Tuesday, December 20, 2011

The One on Hunger Camp at Jaslo by Wislawa Szymborska

http://500px.com/photo/870904

 

Hunger Camp At Jaslo
by Wislawa Szymborska




 Write it. Write. In ordinary ink
on ordinary paper: they were given no food,
they all died of hunger. "All. How many?
It's a big meadow. How much grass
for each one?" Write: I don't know.
History counts its skeletons in round numbers.
A thousand and one remains a thousand,
as though the one had never existed:
an imaginary embryo, an empty cradle,
an ABC never read,
air that laughs, cries, grows,
emptiness running down steps toward the garden,
nobody's place in the line.

We stand in the meadow where it became flesh,
and the meadow is silent as a false witness.
Sunny. Green. Nearby, a forest
with wood for chewing and water under the bark-
every day a full ration of the view
until you go blind. Overhead, a bird-
the shadow of its life-giving wings
brushed their lips. Their jaws opened.
Teeth clacked against teeth.
At night, the sickle moon shone in the sky
and reaped wheat for their bread.
Hands came floating from blackened icons,
empty cups in their fingers.
On a spit of barbed wire,
a man was turning.
They sang with their mouths full of earth.
"A lovely song of how war strikes straight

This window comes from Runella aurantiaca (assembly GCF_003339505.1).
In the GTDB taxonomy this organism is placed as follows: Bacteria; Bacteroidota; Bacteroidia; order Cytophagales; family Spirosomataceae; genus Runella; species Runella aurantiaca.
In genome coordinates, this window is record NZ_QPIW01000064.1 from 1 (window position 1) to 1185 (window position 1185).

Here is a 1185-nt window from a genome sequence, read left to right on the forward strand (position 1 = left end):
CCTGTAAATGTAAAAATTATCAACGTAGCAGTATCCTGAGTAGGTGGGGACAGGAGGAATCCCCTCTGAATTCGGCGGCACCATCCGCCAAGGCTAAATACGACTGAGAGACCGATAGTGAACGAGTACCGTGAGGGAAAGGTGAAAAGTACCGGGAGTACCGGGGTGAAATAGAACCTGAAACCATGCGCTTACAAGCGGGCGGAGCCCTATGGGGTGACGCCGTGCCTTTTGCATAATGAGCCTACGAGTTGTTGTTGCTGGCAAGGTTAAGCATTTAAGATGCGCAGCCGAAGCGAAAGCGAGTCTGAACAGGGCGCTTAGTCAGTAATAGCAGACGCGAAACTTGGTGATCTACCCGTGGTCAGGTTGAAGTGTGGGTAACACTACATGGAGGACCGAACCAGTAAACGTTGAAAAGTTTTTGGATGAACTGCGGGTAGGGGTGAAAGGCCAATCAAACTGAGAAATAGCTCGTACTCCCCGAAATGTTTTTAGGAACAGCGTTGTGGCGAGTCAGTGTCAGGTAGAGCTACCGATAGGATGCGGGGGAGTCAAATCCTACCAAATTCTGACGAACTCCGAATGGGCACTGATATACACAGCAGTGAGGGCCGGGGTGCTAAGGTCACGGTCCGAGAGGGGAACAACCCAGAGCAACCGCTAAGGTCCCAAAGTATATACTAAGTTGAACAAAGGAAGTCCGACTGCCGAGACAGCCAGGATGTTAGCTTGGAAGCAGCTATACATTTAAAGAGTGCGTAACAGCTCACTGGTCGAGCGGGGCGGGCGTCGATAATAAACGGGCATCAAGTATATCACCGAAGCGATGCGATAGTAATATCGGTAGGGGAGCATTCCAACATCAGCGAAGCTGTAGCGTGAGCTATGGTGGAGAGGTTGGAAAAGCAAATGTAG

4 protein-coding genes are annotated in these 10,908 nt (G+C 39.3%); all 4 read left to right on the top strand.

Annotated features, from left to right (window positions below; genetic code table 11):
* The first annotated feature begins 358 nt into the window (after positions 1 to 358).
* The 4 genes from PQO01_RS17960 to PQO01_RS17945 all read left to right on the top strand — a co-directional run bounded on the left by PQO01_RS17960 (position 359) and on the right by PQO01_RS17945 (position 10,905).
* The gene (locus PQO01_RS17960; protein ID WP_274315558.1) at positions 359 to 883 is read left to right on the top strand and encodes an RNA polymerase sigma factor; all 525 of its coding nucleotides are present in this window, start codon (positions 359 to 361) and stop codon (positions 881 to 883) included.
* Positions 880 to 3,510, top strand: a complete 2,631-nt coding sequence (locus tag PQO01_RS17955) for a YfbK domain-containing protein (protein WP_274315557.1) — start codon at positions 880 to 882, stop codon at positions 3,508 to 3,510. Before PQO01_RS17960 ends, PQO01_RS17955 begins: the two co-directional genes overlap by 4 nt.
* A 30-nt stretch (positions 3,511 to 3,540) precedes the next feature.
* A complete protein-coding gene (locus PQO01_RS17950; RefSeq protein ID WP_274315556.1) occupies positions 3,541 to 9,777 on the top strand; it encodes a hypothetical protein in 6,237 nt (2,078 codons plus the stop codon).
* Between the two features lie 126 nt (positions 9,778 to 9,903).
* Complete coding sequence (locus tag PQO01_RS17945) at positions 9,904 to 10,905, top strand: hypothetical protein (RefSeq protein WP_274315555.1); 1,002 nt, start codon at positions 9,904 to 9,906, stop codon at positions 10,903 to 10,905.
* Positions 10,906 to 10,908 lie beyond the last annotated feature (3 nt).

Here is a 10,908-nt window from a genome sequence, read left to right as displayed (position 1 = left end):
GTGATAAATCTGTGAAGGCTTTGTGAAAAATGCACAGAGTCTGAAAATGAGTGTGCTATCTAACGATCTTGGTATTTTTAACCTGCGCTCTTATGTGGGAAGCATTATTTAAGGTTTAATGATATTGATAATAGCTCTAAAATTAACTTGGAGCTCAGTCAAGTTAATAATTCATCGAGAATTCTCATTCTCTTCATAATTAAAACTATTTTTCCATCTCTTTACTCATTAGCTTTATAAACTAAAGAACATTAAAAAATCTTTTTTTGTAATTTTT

at the heart." Write: how silent.
"Yes."


Translated by Grazyna Drabik and Austin Flint



I read someone about powerful sentences. That, writing powerfully had nothing to do with writing verbosely, or writing prettily. It was having power and a statement.

Phrases such as "History counts its skeletons in round numbers.
A thousand and one remains a thousand,
as though the one had never existed:"

and "
On a spit of barbed wire,
a man was turning."

and "
They sang with their mouths full of earth."


Those are powerful sentences. 


I read this (quite shallow, by the way) column on powerful writing in a blog. On the comments, I wrote "to know how to write powerful sentences one must write poetry first."


What is poetry, if not a bubbling of strong statements? What is poetry, but the image of something, an image of an IMPORTANT something, stated in a few words? Of an action, murmured in only a verse?


When I read this poem, I imagine a horrid field, covered with a blanket of gray clouds and the smell of death. I feel hints of the Holocaust. I hear injustice, horror, tears. I feel so much, in only two stanzas.


And that, is what poetry is about.


Have a nice day,
Anne

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